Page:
National Fisherman

SEATTLE — Fisheries stakeholders gathered Feb. 10 to talk about community protections in the pending Gulf of Alaska rationalization program.
The North Pacific Fishery Management Council has asked for a discussion paper on how to provide bycatch management tools for the Gulf of Alaska trawl fisheries, in particular through a rationalization program that ends the race for fish by allocating harvest privileges among user groups.
In October, the council asked staff to analyze a general structure for rationalizing Gulf of Alaska trawl fisheries as a means to minimize bycatch.
A program could allocate pollock and Pacific cod to cooperatives in the western Gulf, central Gulf and west Yakutat based on members’ catch history. The prohibited species catch, or PSC, of species such as chinook salmon and halibut would be apportioned out to cooperatives on a pro rata basis.
Fishery participants could also have the option of operating in a limited access pool. A portion of the target species allocation could be based on performance standards that emphasize low bycatch rates.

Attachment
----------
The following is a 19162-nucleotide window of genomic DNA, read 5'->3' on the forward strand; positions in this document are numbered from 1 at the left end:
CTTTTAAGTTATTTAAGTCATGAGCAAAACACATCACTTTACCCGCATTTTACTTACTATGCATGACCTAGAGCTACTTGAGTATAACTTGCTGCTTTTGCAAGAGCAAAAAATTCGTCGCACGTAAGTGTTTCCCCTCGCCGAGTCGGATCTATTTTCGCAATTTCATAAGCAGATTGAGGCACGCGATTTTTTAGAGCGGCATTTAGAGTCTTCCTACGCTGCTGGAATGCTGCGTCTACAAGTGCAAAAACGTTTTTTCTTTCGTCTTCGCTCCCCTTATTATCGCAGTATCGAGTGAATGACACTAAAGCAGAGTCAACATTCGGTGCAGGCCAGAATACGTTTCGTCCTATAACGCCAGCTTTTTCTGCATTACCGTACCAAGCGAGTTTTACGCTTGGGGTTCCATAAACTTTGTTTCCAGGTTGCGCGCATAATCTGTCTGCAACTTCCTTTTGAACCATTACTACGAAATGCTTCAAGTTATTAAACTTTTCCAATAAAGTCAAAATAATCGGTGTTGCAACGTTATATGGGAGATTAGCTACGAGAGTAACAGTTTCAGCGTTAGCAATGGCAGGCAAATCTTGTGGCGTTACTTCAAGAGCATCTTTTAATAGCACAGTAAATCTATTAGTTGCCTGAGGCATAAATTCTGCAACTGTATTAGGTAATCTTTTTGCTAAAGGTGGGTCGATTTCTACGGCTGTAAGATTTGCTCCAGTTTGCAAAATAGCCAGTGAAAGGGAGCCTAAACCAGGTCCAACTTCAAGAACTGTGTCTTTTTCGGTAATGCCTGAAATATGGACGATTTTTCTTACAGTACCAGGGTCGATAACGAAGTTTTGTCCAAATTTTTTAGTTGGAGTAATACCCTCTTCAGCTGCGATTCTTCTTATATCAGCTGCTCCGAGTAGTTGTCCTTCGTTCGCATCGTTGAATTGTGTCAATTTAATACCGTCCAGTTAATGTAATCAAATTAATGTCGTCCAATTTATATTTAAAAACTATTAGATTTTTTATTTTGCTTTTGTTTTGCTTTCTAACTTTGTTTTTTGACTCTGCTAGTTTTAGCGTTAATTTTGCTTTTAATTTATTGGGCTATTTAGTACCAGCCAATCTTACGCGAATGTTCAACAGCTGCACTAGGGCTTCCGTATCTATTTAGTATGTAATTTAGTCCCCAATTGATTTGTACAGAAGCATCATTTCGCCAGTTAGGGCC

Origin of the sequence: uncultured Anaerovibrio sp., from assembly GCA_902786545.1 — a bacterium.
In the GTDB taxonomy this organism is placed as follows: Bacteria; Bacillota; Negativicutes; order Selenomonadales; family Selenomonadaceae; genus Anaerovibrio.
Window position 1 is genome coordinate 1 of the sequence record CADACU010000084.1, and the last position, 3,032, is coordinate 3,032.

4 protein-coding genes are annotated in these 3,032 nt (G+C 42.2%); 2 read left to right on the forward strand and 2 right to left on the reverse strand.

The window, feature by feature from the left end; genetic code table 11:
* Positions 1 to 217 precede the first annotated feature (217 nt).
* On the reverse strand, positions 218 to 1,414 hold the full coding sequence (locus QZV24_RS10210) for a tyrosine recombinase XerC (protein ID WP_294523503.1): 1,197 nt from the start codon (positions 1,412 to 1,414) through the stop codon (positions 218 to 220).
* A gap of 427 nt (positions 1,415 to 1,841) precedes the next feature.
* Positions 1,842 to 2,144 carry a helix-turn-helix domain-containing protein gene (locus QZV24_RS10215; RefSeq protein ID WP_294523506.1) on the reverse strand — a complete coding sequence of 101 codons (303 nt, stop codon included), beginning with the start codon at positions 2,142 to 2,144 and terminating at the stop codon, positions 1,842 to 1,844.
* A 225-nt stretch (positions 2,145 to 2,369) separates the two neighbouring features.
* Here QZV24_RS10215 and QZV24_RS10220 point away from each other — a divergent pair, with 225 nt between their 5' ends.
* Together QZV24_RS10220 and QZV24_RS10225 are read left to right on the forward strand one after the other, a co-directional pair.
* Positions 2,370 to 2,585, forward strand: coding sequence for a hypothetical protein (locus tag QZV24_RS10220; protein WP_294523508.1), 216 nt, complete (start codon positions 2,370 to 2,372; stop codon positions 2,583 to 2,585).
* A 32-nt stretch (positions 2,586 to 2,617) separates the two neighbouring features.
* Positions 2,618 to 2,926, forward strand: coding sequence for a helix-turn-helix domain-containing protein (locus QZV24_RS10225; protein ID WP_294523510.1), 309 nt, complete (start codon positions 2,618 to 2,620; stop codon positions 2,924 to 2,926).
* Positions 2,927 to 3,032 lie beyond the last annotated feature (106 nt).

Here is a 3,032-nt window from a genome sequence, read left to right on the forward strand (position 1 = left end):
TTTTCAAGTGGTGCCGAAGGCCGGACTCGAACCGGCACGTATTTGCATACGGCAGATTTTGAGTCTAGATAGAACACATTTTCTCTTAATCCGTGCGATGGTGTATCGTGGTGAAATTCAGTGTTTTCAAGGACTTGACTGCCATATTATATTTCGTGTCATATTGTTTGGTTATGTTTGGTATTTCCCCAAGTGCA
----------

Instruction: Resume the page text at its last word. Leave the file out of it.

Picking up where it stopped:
Read the full story at Alaska Journal of Commerce>>

Inside the Industry

NMFS has awarded 16 grants totaling more than $2.5 million as part of its Bycatch Reduction Engineering Program.

The program supports the development of technological solutions and changes in fishing practices designed to minimize bycatch and aims to to find creative approaches and strategies for reducing bycatch, seabird interactions, and post-release mortality in federally managed fisheries.


Abe Williams, who was elected to the Bristol Bay Regional Seafood Development Association board last spring, has been selected as the new president as of September.

Williams fishes the F/V Crimson Fury, and is president of Nuna Resources, a nonprofit that supports sustainable resource development in rural Alaska, including fighting for an international solution to issues raised by the proposed Pebble Mine project.

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